The Conservatives brief post-Jubilee recovery seems to have passed. After a month of YouGov’s Labour leads averaging at twelve points last week we saw three polls in a row with leads down into single figures, enough to suggest it was more than mere sample variation.

However, today’s poll has Labour’s lead springing right back up again, with topline figures of CON 31%, LAB 45%, LDEM 9%, UKIP 9%. While it’s possible that this lead could be an outlier and we’ll see smaller leads again tomorrow, it makes a lot of sense that the lead should return to its pre-Jubilee position. The fact that there were some Jubilee celebrations may have made people feel generally better about the ways things are going or taken minds off the government’s problems, but the fundementals hadn’t changed.


213 Responses to “YouGov/Sun – CON 31, LAB 45, LD 9, UKIP 9”

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  1. Ipsos Mori poll indicating 47% don’t like Osborne, (inc 31% of Tories) and that Ball’s is preferred as Chancellor by 37/28.

    No further details.

  2. @JAYBLANC
    `I can’t possible imagine why I subconsciously changed Jeremy Hunt’s first initial there.`

    Lol…Because the PM compared Hunt`s case to that of Chris Huhne?

  3. I wonder how much damage the Hunt debacle will continue to inflict upon VI?

    Yes, Cameron can keep insisting there is no case to answer and it is for hime to decide. But even many Tories can see it is just technicalities. He should have been investigated and every time the subject comes up the more credibility(and votes) leaks away.

    Below 30% again this week? But of course Hunt will survive…and every time he appears more votes will leak away.

  4. NickP – that is based on the assumption that is it making any difference at all to voting intention.

    I do try to consistently warn against thinking along the lines of

    (1) The polls have shown a movement of X
    (2) I care a lot about issue Y
    (3) Therefore issue Y has lead to movement X

    It is not possible to attribute movements in voting intention to particular events with 100% confidence, so one should always be very careful about over-egging the importance of one’s own pet subjects and assuming they have great salience when they may not.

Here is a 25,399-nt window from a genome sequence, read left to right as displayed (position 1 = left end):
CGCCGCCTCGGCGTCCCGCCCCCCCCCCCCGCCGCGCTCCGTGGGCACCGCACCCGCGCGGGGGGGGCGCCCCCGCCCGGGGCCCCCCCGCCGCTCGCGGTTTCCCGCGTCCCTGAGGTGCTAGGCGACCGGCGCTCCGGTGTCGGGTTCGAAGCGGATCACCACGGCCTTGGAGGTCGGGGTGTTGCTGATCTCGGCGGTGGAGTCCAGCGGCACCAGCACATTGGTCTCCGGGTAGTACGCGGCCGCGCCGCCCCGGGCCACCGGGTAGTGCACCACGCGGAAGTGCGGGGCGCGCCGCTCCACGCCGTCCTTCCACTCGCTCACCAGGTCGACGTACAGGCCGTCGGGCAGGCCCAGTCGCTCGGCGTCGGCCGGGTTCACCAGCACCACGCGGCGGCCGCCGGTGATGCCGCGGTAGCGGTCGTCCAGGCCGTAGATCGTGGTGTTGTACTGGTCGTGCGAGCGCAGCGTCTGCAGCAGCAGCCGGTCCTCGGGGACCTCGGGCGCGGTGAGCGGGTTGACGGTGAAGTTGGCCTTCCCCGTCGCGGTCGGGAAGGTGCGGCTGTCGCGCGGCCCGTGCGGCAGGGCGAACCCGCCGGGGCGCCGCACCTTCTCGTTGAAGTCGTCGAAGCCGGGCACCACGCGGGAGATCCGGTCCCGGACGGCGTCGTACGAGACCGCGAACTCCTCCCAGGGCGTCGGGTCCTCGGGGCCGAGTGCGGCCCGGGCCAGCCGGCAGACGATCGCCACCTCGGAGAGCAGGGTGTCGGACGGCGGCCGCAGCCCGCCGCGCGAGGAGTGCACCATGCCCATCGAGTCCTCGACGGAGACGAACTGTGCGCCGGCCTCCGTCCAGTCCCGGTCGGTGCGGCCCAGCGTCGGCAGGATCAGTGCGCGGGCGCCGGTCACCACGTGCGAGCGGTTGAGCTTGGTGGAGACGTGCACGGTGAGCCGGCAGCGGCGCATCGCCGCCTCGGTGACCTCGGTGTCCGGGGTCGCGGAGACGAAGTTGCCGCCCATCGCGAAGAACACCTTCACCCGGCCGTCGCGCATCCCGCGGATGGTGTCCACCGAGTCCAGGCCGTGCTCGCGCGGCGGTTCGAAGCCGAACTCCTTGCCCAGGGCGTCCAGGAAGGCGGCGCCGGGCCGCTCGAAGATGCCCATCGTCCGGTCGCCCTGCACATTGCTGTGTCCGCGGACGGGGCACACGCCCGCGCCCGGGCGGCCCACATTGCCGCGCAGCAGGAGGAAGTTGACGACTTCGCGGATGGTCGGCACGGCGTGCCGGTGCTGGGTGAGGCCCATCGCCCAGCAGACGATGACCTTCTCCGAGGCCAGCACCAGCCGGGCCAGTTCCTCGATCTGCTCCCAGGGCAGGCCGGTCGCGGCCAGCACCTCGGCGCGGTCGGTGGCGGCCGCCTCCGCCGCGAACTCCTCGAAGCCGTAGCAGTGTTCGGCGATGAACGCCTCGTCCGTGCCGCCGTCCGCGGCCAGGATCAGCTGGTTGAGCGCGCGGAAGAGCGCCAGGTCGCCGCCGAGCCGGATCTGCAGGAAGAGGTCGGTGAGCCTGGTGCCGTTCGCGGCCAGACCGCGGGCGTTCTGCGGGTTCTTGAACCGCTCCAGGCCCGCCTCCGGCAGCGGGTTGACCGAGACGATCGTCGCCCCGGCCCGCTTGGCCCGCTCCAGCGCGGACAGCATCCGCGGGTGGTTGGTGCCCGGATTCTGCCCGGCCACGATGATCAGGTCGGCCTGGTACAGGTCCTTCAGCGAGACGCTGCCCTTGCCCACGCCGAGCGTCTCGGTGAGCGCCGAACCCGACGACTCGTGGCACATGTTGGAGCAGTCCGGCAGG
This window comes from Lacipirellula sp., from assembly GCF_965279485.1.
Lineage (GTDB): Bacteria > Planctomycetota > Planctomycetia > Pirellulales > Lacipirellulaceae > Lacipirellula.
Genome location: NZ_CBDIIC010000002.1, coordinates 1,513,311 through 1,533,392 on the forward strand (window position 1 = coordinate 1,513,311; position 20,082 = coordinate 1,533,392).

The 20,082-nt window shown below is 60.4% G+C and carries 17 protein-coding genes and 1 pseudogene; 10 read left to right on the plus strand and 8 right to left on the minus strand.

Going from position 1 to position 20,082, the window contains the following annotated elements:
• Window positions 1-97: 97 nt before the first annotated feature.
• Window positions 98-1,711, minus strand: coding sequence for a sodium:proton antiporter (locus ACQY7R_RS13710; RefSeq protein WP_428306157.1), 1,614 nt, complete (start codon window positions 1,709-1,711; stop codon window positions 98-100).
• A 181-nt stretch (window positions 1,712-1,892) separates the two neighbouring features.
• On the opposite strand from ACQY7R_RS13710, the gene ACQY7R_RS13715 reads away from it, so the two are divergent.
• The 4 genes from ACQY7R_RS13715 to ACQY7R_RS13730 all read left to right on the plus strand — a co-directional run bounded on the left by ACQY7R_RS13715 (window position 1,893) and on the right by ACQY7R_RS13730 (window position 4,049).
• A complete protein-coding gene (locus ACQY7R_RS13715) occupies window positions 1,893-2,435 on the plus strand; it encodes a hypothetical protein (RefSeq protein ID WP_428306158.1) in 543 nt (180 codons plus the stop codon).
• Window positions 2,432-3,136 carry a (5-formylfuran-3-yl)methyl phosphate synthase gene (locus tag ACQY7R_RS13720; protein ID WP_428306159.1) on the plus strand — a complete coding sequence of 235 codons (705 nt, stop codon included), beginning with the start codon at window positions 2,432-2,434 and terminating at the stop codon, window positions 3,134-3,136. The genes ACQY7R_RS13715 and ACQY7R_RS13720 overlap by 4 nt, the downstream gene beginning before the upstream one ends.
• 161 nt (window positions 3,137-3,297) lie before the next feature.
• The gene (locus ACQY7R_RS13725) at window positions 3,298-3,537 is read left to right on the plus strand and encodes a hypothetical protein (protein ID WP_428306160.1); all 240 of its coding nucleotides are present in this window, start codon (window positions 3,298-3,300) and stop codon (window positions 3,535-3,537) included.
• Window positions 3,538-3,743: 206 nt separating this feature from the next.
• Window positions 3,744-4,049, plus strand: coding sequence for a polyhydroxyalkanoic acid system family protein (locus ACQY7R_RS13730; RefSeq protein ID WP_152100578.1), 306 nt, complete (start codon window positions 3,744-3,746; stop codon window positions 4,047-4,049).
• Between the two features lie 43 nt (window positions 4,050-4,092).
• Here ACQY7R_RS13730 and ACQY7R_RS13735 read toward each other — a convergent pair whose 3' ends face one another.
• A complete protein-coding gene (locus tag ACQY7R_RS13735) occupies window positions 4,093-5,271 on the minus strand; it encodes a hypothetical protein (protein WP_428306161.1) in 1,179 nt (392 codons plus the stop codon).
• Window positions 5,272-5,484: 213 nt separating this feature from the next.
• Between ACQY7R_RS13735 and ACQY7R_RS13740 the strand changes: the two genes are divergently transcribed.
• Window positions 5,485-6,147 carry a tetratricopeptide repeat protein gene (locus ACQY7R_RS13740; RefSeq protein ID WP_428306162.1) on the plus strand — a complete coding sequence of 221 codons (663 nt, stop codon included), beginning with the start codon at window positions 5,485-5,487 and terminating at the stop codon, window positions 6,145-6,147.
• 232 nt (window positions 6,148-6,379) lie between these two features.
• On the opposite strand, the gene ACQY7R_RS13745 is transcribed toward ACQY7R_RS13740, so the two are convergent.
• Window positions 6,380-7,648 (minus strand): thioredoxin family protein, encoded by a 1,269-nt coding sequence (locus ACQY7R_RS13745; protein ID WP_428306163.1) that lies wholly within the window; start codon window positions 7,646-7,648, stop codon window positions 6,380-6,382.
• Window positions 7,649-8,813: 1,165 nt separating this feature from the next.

The best we can normally do is infer some sort of correlation from timings – the shift in the polls towards Labour leads of 10 points or so corresponded fairly closely with the budget, to 12 points or so fairly closely with the local elections. I suspect the biggest impact of the Hunt affair is to feed into the general air of “omnishables”, which I think has been a significant factor in the government’s polling problems over the last few months.

  5. My opinion is the two biggest factors are the 5% cut in tax for the rich and the Murdoch affair. I believe there are polls showing a huge majority were against the higher eaners’ tax cut and smilar majorities thought Hunt should resign.

    How much those factors feed into VI are a matter of conjecture. But I don’t believe the pasty tax had much effect!

  6. NickP – be careful though, suppose/oppose polls only show support or opposition. They don’t measure salience of an issue.

    To take the pasty tax as an example, a majority of people thought that there shouldn’t be more tax on pasties. It doesn’t follow that they thought it was a particularly important issue or that it would influence their voting intention.

    The same applies to every other issue, and we should always be careful of assuming that an issue that is very important inside the world of Westminster has relevance to those outside it.

  7. @AW
    `I suspect the biggest impact of the Hunt affair is to feed into the general air of “omnishables”`

    The honourable gentleman is absolutely right ofcourse…oops,watching too much HOC footage.

  8. I hear Ipsos-Mori poll is out in the Standard…Does anyone know the figures?

  9. I suspect that the bigger impact of the Hunt affair isn’t directly on VI – it’s far too narrow and technical an issue for that. Rather, every day there are news stories and headlines about this, it means less space for good news stories.

    Governments get diverted and knocked off balance by news, and end up responding to stories rather than ‘controlling the grid’, to use a New Labourism. Eventually too much of this seems to lead to tired and punch drunk government who seem no longer capable of seizing the initiative. We’re a long way from that point now (although Tories are much more panicky as a whole in this era than in days past) but it still hurts that they can’t present a more positive image, even if the ‘scandal’ is relatively boring and uninteresting to most voters.

  10. On the long train back after a holiday in Penzance. If my experience is anything to go by the tourism industry in West Cornwall and Scilly is doing pretty handily despite the recession.

    I think the PM is being very stubborn about Hunt, and to the PM’s own detriment. The simple solutiom is to say there will be an inquiry once Leveson finishes his and reports back. Any other approach leaves the PM looking like Canute.

  11. IPSOS-MORI

    Conservatives’ lowest standing since September 2007

    CON 31 (-2); LAB 40 (-3); LIB DEM 10 (+1)

  12. @CLOUD SPOTTER

    IPSOS-MORI have CON 31; LAB 40; LIB DEM 10. A 9% Labour lead, but this is for those who are certain to vote.

    The figures excluding likelihood to vote are CON 29; LAB 43; LIB DEM 11. A 14% Labour lead, very much in line with what YouGov are showing.

  13. @Myself

    Or have I misunderstood the tables?

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